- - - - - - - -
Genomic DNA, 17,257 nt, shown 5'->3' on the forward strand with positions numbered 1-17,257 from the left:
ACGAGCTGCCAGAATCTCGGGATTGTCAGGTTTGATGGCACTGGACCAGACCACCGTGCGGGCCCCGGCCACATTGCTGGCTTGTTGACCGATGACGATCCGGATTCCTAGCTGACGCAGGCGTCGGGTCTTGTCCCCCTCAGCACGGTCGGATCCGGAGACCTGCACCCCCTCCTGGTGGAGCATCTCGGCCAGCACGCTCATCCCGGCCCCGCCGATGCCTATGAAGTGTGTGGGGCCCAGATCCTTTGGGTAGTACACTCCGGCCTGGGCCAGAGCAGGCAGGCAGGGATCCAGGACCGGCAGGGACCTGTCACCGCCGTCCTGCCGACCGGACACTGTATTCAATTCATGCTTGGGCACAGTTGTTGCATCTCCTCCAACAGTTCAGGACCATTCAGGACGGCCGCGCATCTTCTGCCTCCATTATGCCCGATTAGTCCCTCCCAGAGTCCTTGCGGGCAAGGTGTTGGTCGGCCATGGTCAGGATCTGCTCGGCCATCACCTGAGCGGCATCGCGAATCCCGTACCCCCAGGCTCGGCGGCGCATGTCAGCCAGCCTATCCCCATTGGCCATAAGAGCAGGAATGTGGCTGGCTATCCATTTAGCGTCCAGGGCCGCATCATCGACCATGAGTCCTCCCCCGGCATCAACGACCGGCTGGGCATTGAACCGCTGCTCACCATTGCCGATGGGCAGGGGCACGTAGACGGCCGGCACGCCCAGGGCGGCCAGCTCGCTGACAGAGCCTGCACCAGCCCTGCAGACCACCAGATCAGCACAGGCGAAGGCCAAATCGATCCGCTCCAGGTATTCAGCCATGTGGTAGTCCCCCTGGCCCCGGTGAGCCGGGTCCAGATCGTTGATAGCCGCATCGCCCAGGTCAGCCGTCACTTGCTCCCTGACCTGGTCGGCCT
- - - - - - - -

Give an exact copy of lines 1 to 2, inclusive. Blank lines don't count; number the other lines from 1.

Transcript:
Genomic DNA, 17,257 nt, shown 5'->3' on the forward strand with positions numbered 1-17,257 from the left:
ACGAGCTGCCAGAATCTCGGGATTGTCAGGTTTGATGGCACTGGACCAGACCACCGTGCGGGCCCCGGCCACATTGCTGGCTTGTTGACCGATGACGATCCGGATTCCTAGCTGACGCAGGCGTCGGGTCTTGTCCCCCTCAGCACGGTCGGATCCGGAGACCTGCACCCCCTCCTGGTGGAGCATCTCGGCCAGCACGCTCATCCCGGCCCCGCCGATGCCTATGAAGTGTGTGGGGCCCAGATCCTTTGGGTAGTACACTCCGGCCTGGGCCAGAGCAGGCAGGCAGGGATCCAGGACCGGCAGGGACCTGTCACCGCCGTCCTGCCGACCGGACACTGTATTCAATTCATGCTTGGGCACAGTTGTTGCATCTCCTCCAACAGTTCAGGACCATTCAGGACGGCCGCGCATCTTCTGCCTCCATTATGCCCGATTAGTCCCTCCCAGAGTCCTTGCGGGCAAGGTGTTGGTCGGCCATGGTCAGGATCTGCTCGGCCATCACCTGAGCGGCATCGCGAATCCCGTACCCCCAGGCTCGGCGGCGCATGTCAGCCAGCCTATCCCCATTGGCCATAAGAGCAGGAATGTGGCTGGCTATCCATTTAGCGTCCAGGGCCGCATCATCGACCATGAGTCCTCCCCCGGCATCAACGACCGGCTGGGCATTGAACCGCTGCTCACCATTGCCGATGGGCAGGGGCACGTAGACGGCCGGCACGCCCAGGGCGGCCAGCTCGCTGACAGAGCCTGCACCAGCCCTGCAGACCACCAGATCAGCACAGGCGAAGGCCAAATCGATCCGCTCCAGGTATTCAGCCATGTGGTAGTCCCCCTGGCCCCGGTGAGCCGGGTCCAGATCGTTGATAGCCGCATCGCCCAGGTCAGCCGTCACTTGCTCCCTGACCTGGTCGGCCT